The importance of salmon to the Pacific Northwest--economic, recreational, symbolic--is enormous. Generations ago, salmon were abundant from central California through Idaho, Oregon, and Washington to British Columbia and Alaska. Now they have disappeared from about 40 percent of their historical range. The decline in salmon numbers has been lamented for at least 100 years, but the issue has become more widespread and acute recently.
The Endangered Species Act has been invoked, federal laws have been passed, and lawsuits have been filed. More than $1 billion has been spent to improve salmon runs--and still the populations decline.
In this new volume a committee with diverse expertise explores the complications and conflicts surrounding the salmon problem--starting with available data on the status of salmon populations and an illustrative case study from Washington state's Willapa Bay.
The book offers specific recommendations for salmon rehabilitation that take into account the key role played by genetic variability in salmon survival and the urgent need for habitat protection and management of fishing.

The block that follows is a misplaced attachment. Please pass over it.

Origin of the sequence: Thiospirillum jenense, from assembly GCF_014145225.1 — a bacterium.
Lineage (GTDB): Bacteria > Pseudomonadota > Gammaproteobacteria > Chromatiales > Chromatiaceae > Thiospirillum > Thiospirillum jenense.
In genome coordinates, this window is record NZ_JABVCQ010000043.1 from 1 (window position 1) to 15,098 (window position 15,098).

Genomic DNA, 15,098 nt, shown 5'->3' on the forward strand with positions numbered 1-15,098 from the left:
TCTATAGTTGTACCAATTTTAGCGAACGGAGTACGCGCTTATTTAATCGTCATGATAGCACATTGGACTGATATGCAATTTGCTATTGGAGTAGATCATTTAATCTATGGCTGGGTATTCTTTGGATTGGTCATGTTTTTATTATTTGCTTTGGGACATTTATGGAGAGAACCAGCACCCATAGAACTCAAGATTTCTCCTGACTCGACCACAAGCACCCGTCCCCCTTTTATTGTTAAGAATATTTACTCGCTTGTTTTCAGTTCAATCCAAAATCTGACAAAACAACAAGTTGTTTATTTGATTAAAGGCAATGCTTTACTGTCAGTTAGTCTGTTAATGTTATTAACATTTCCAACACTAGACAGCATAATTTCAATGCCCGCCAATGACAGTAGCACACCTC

The committee presents a comprehensive discussion of the salmon problem, with a wealth of informative graphs and charts and the right amount of historical perspective to clarify today's issues, including
Table of Contents
|2 Salmon Geography and Ecology||28-45|
|3 Human History and Influences||46-74|
|4 Status of Salmon||75-114|
|5 Values and Institutions||115-144|
|6 Genetics and Conservation||145-163|
|7 Habitat Loss||164-203|
|8 Habitat Management and Rehabilitation||204-225|
|9 Dams and Mitigation of Their Effects||226-253|
|11 Salmon-Fishery Management Concepts||275-301|
|13 Institutional Analysis||324-347|
|14 A Scientific Advisory Board to Address the Salmon Problem||348-357|
|15 Conclusions and Recommendations: Toward a Sustainable Future for Salmon||358-380|
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